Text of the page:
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Justification and illustration of “the fact that they are still within the computer-generated Construct” after the camera zooms through the television into what Morpheus calls the Desert of the Real:

00:32-00:44 in embedded video:

One way to discern that their experience of the desert is, in fact, digitally mediated and still a simulation within the Construct is to focus on the depiction of Neo’s body. The ultimate question being, do their bodies remain “residual self-images”?[1] It is relatively clear upon closer observation that his appearance constitutes residual self-image. The film connotes Neo’s “real world” body by depicting altered physical qualities like muscular dystrophy, scars along his spine and a lack of hair on his body. It is precisely these qualities that Neo lacks in the depicted Desert of the Real and the white landscape of the Construct alike (refer to Figure 1 and 2). That is to say, Neo does not appear to have the weak body of an organic being whose entire physical existence has been confined to a small liquid pod (see figure 2), in which his entire experience of consciousness has been limited to a computer-generated neural-interactive simulation. It must follow then that the two have not somehow left the digital realm of the NIS. What appears in this scene to be an uncanny transition from the digital white landscape of the Construct—something akin to a mute facticity of space (to re-appropriate Judith Butler’s term)—to the Desert of the Real, is actually just a simulation. It depicts precisely the digital inscription of post-apocalyptic conditions onto the mute facticity of space (refer to Figure 1 then 2). But having determined that the so-called Desert of the Real is in fact a simulation, we run into a thought-provoking tension.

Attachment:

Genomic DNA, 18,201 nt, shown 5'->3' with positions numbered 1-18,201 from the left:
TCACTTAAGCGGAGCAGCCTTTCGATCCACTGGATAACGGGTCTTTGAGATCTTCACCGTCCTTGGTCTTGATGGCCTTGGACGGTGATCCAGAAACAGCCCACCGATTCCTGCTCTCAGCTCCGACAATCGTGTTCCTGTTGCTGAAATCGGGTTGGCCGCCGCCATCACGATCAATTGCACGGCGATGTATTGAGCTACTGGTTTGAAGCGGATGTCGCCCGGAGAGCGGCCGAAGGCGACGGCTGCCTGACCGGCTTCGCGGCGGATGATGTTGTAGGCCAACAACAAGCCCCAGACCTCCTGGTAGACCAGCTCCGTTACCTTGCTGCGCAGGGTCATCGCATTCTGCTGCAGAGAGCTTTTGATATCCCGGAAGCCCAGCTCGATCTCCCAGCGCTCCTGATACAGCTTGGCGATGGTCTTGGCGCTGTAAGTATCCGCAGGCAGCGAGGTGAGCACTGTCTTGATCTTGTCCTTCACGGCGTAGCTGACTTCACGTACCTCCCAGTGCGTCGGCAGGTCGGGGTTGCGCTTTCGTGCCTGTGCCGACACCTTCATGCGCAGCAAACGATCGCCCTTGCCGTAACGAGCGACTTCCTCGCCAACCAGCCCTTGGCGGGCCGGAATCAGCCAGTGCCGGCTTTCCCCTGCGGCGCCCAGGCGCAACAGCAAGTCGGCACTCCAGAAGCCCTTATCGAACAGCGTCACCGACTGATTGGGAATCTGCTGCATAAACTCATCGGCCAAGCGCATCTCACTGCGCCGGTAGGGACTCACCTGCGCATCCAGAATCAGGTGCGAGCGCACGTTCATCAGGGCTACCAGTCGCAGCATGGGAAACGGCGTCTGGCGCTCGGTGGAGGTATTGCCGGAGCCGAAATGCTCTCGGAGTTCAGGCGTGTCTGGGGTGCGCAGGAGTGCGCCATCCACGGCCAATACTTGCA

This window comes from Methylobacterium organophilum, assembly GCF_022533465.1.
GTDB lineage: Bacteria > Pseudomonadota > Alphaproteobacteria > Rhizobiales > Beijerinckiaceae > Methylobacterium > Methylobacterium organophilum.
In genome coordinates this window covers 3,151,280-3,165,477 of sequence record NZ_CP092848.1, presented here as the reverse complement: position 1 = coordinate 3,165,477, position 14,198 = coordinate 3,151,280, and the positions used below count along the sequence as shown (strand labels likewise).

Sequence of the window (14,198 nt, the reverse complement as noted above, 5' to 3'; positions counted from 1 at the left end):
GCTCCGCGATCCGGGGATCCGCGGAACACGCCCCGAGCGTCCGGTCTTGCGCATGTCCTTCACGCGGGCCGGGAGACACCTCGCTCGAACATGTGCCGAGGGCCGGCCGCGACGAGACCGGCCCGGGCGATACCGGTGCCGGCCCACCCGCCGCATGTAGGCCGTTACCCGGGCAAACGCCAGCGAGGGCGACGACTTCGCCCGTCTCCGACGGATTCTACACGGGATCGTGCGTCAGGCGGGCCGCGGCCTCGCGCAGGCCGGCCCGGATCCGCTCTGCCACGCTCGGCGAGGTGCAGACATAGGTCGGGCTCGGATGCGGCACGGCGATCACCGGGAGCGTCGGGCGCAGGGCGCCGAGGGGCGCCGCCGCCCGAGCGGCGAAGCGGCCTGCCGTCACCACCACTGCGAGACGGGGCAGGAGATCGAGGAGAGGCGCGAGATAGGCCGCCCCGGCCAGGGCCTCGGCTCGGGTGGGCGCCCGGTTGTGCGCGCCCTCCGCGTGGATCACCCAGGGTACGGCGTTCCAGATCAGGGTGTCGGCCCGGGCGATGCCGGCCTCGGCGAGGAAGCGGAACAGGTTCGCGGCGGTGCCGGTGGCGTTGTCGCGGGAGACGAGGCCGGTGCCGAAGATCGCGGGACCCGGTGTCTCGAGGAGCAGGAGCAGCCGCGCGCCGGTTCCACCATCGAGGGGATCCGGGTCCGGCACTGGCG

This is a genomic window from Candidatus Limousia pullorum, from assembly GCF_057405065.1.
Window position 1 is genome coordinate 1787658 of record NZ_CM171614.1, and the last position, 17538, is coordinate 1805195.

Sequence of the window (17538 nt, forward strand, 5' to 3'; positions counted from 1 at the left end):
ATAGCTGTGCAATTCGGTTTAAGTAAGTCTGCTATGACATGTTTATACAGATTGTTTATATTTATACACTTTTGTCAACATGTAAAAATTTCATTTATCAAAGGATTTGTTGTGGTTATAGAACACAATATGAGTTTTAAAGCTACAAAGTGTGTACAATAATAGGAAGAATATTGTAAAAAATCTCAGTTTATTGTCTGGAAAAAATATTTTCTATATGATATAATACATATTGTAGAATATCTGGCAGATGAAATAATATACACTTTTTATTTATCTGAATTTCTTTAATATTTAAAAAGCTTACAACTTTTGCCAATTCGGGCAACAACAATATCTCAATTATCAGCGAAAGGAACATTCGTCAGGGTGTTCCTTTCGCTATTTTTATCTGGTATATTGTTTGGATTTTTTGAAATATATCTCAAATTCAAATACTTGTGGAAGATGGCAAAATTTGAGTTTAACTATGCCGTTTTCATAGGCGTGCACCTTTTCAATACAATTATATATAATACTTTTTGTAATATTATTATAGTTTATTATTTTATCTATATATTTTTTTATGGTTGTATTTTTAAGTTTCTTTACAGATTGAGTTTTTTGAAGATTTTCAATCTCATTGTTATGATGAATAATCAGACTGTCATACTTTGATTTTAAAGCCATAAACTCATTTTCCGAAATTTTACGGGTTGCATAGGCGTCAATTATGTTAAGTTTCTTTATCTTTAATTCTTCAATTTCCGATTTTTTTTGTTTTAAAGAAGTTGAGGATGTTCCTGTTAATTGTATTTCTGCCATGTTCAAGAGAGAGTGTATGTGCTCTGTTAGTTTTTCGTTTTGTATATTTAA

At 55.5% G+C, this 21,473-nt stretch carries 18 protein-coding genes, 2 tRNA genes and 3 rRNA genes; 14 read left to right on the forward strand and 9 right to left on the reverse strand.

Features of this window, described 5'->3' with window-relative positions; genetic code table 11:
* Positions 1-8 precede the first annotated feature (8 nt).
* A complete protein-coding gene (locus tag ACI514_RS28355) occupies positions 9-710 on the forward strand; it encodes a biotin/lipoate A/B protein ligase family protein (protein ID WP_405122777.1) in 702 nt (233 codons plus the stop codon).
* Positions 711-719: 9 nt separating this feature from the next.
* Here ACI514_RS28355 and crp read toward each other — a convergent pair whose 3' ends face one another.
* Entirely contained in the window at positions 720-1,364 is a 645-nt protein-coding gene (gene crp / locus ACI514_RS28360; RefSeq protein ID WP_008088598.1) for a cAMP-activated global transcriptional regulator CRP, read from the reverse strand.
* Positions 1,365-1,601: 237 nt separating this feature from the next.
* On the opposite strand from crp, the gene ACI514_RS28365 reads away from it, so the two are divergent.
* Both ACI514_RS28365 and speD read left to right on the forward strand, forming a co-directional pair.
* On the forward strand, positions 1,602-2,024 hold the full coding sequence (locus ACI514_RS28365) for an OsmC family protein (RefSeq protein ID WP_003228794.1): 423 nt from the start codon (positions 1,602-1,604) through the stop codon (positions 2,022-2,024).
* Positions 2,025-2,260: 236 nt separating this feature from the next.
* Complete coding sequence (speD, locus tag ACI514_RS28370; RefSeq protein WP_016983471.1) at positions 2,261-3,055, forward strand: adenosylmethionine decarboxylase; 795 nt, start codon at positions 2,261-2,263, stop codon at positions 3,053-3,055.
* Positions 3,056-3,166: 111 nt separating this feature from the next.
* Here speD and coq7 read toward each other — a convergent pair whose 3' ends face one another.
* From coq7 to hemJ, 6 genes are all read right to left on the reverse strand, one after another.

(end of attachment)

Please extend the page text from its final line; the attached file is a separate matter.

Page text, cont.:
Figure 1

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Figure 2


[1] Morpheus defines “residual self-image” as “the mental projection of your digital self.”